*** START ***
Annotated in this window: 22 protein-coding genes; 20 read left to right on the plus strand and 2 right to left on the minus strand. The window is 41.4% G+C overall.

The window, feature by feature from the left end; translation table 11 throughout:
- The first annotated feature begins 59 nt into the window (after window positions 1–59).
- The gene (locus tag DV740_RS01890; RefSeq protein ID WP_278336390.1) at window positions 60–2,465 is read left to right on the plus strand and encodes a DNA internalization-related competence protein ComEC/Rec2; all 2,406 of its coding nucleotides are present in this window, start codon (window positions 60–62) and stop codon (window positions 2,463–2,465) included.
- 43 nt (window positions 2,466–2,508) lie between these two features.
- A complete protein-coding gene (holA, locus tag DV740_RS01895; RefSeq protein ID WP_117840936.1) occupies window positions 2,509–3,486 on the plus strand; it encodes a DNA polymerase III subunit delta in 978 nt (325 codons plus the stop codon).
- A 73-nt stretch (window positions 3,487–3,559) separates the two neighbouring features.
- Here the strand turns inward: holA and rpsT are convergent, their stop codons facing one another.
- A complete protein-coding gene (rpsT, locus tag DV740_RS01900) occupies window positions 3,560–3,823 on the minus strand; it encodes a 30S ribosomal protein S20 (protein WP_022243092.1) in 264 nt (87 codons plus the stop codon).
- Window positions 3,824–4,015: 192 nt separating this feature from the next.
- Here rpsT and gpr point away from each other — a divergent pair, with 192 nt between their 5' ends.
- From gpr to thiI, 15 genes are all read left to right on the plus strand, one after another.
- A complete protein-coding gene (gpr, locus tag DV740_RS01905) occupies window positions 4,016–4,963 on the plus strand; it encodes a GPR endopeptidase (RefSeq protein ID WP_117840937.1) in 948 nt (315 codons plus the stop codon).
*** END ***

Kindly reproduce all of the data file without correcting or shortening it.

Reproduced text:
Annotated in this window: 22 protein-coding genes; 20 read left to right on the plus strand and 2 right to left on the minus strand. The window is 41.4% G+C overall.

The window, feature by feature from the left end; translation table 11 throughout:
- The first annotated feature begins 59 nt into the window (after window positions 1–59).
- The gene (locus tag DV740_RS01890; RefSeq protein ID WP_278336390.1) at window positions 60–2,465 is read left to right on the plus strand and encodes a DNA internalization-related competence protein ComEC/Rec2; all 2,406 of its coding nucleotides are present in this window, start codon (window positions 60–62) and stop codon (window positions 2,463–2,465) included.
- 43 nt (window positions 2,466–2,508) lie between these two features.
- A complete protein-coding gene (holA, locus tag DV740_RS01895; RefSeq protein ID WP_117840936.1) occupies window positions 2,509–3,486 on the plus strand; it encodes a DNA polymerase III subunit delta in 978 nt (325 codons plus the stop codon).
- A 73-nt stretch (window positions 3,487–3,559) separates the two neighbouring features.
- Here the strand turns inward: holA and rpsT are convergent, their stop codons facing one another.
- A complete protein-coding gene (rpsT, locus tag DV740_RS01900) occupies window positions 3,560–3,823 on the minus strand; it encodes a 30S ribosomal protein S20 (protein WP_022243092.1) in 264 nt (87 codons plus the stop codon).
- Window positions 3,824–4,015: 192 nt separating this feature from the next.
- Here rpsT and gpr point away from each other — a divergent pair, with 192 nt between their 5' ends.
- From gpr to thiI, 15 genes are all read left to right on the plus strand, one after another.
- A complete protein-coding gene (gpr, locus tag DV740_RS01905) occupies window positions 4,016–4,963 on the plus strand; it encodes a GPR endopeptidase (RefSeq protein ID WP_117840937.1) in 948 nt (315 codons plus the stop codon).